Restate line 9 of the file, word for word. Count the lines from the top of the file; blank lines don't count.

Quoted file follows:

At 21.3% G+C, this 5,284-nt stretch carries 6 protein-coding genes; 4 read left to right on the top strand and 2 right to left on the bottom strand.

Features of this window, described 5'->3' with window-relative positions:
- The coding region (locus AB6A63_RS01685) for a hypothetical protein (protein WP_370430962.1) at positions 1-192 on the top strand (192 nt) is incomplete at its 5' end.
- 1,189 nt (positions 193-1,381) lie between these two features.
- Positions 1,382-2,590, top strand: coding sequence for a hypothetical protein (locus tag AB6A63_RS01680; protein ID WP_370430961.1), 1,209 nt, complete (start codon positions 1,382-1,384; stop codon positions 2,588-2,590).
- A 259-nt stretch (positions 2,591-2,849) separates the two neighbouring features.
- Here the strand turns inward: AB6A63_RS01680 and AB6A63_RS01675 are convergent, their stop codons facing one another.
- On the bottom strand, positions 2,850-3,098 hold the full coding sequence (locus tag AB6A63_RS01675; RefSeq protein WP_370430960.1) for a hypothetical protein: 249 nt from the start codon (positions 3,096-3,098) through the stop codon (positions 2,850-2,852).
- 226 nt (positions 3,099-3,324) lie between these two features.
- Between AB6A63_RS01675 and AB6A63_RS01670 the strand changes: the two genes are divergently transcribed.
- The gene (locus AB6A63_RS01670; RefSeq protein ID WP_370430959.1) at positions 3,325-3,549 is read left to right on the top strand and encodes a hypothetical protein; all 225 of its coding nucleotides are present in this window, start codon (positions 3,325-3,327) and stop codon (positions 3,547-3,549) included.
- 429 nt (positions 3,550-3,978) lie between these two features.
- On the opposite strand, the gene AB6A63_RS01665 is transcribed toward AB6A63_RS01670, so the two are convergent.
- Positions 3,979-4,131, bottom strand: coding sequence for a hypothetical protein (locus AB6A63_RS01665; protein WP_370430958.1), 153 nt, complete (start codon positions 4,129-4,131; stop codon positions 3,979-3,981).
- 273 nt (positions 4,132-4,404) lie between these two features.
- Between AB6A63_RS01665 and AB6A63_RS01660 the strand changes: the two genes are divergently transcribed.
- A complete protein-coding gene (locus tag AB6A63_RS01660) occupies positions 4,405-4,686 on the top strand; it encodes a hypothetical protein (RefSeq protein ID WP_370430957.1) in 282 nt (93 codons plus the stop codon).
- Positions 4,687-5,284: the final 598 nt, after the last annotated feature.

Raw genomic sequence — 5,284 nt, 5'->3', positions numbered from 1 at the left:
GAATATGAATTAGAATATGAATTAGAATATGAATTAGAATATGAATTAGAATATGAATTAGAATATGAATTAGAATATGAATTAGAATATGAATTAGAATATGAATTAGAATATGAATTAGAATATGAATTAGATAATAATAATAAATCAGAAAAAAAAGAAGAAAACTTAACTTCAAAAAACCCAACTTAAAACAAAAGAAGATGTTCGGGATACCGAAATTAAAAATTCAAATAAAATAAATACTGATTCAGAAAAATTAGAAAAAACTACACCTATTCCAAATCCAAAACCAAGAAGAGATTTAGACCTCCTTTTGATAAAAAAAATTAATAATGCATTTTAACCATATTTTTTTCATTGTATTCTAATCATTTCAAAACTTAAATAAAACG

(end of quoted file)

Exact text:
- 226 nt (positions 3,099-3,324) lie between these two features.